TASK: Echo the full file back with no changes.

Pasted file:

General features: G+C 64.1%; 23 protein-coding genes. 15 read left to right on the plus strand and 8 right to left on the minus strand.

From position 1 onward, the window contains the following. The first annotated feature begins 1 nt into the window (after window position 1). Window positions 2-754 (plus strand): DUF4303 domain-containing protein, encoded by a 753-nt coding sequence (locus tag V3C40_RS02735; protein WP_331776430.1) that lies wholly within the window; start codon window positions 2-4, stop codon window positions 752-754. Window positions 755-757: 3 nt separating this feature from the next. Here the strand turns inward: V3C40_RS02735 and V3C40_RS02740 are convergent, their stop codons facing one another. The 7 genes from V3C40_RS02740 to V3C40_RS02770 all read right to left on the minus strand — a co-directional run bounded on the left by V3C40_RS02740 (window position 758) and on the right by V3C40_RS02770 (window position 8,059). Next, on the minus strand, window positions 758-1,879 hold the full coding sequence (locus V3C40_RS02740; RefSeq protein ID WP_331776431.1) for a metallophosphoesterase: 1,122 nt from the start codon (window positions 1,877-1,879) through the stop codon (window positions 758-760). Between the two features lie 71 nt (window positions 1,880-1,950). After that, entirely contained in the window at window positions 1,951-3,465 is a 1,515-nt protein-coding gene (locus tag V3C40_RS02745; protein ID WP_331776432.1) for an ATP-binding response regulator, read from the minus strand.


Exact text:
General features: G+C 64.1%; 23 protein-coding genes. 15 read left to right on the plus strand and 8 right to left on the minus strand.

From position 1 onward, the window contains the following. The first annotated feature begins 1 nt into the window (after window position 1). Window positions 2-754 (plus strand): DUF4303 domain-containing protein, encoded by a 753-nt coding sequence (locus tag V3C40_RS02735; protein WP_331776430.1) that lies wholly within the window; start codon window positions 2-4, stop codon window positions 752-754. Window positions 755-757: 3 nt separating this feature from the next. Here the strand turns inward: V3C40_RS02735 and V3C40_RS02740 are convergent, their stop codons facing one another. The 7 genes from V3C40_RS02740 to V3C40_RS02770 all read right to left on the minus strand — a co-directional run bounded on the left by V3C40_RS02740 (window position 758) and on the right by V3C40_RS02770 (window position 8,059). Next, on the minus strand, window positions 758-1,879 hold the full coding sequence (locus V3C40_RS02740; RefSeq protein ID WP_331776431.1) for a metallophosphoesterase: 1,122 nt from the start codon (window positions 1,877-1,879) through the stop codon (window positions 758-760). Between the two features lie 71 nt (window positions 1,880-1,950). After that, entirely contained in the window at window positions 1,951-3,465 is a 1,515-nt protein-coding gene (locus tag V3C40_RS02745; protein ID WP_331776432.1) for an ATP-binding response regulator, read from the minus strand.